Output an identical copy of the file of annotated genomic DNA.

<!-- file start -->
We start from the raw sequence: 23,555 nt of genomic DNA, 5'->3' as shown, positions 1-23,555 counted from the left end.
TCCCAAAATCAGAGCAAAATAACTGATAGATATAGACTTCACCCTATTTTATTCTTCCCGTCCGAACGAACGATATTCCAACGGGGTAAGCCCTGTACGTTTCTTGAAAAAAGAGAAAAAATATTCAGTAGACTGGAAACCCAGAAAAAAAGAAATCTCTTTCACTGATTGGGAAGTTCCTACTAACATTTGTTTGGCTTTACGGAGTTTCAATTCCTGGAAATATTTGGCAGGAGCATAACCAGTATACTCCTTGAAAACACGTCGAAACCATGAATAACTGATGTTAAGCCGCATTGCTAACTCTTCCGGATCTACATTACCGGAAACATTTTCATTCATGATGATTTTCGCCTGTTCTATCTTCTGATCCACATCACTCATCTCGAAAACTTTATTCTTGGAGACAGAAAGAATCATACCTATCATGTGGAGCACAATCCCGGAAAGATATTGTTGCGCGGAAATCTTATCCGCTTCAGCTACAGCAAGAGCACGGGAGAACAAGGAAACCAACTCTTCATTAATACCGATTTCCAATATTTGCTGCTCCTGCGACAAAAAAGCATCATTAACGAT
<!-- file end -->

We start from the raw sequence: 23,555 nt of genomic DNA, 5'->3' as shown, positions 1-23,555 counted from the left end.
TCCCAAAATCAGAGCAAAATAACTGATAGATATAGACTTCACCCTATTTTATTCTTCCCGTCCGAACGAACGATATTCCAACGGGGTAAGCCCTGTACGTTTCTTGAAAAAAGAGAAAAAATATTCAGTAGACTGGAAACCCAGAAAAAAAGAAATCTCTTTCACTGATTGGGAAGTTCCTACTAACATTTGTTTGGCTTTACGGAGTTTCAATTCCTGGAAATATTTGGCAGGAGCATAACCAGTATACTCCTTGAAAACACGTCGAAACCATGAATAACTGATGTTAAGCCGCATTGCTAACTCTTCCGGATCTACATTACCGGAAACATTTTCATTCATGATGATTTTCGCCTGTTCTATCTTCTGATCCACATCACTCATCTCGAAAACTTTATTCTTGGAGACAGAAAGAATCATACCTATCATGTGGAGCACAATCCCGGAAAGATATTGTTGCGCGGAAATCTTATCCGCTTCAGCTACAGCAAGAGCACGGGAGAACAAGGAAACCAACTCTTCATTAATACCGATTTCCAATATTTGCTGCTCCTGCGACAAAAAAGCATCATTAACGAT